Gil Scott-Heron - I'm New Here - Albums - Reviews - Soundblab

Gil Scott-Heron - I'm New Here

by Rich Morris Rating:6 Release Date:2010-02-22

Having spent the 16 years since his last album Spirits in and out of jail for various drug-related offences, it's unsurprising that I'm New Here is being touted as Gil Scott-Heron's bid for redemption. There's a seductive mythology swirling around this album like a fug of cigarette smoke, which perhaps makes it hard for critics to tell the actual quality of the work. Unlike the austere starkness and denuding dryness which Rick Ruben brought to Johnny Cash's American Recordings albums, the music on I'm New Here is a soupy, swampy mix; a confection of doomy Massive Attack atmospherics ('Me and the Devil'), skeletal hip hop beats ('New York is Killing Me'), acoustic finger-picking (the very Cash-like title track) and dubstep bass ('The Crutch'). All of it suits Scott-Heron's voice perfectly. In fact, much of I'm New Here, produced by XL Records boss Richard Russell, sounds fantastic; it's combination of Scott-Heron's baritone rumble and ominously portentous beats creating a feeling that, finally, the man has come around once more.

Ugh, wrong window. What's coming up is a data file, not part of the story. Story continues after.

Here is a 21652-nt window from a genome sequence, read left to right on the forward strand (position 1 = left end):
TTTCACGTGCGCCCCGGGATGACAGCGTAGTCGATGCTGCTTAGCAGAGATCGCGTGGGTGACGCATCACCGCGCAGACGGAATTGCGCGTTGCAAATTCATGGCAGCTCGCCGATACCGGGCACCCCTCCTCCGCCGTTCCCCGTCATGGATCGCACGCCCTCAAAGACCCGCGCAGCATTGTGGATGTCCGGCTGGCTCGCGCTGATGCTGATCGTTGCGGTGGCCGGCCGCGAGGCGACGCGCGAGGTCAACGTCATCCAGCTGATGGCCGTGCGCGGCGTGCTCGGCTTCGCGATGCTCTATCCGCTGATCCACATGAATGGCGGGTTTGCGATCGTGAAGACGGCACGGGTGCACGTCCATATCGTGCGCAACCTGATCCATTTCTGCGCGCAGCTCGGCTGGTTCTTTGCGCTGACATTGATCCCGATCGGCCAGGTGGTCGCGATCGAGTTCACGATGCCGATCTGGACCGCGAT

But beneath this arresting sound, it's questionable how much substance there really is to I'm New Here. On the evidence of this album, Scott-Heron certainly hasn't been spending his down-time writing: four cover versions (including one of his own song 'The Vulture'), four poems, only one of which stretches past the two-minute mark, and some snatches of not entirely coherent reminiscences add up to a body of work which is over almost before you've had a chance to get to grips with it.

The album is bookended by 'On Coming from a Broken Home Parts 1 & 2', a crumbly spoken-word rumination on Scott-Heron's upbringing, which serves to lend the album a narrative feel which it doesn't possess anywhere else. Perhaps this desire for coherency explains the inclusion of a series of brief interludes. There certainly seems to be little other point to them, besides perhaps a spot of myth-building as Scott-Heron imparts some kernels of wisdom. Although I suspect if the wooly fatalistic platitudes of 'Parents' and 'Blessed' were being imparted in any voice other than Scott-Heron's commanding mahogany drawl they'd probably sound a touch silly.

So when we get down to its bare bones, what to make of I'm New Here? It's a good album, not a great one, certainly not a solid one, but the impressively moody likes of 'New York is Killing Me' and 'Where Did the Night Go' are likely to remind people why he is a talent to be treasured and its laudable contemporary sound could well secure him some new fans. If that's the objective here, and it probably is, then job done. Now, let's not wait 16 years for the next one, Gil.

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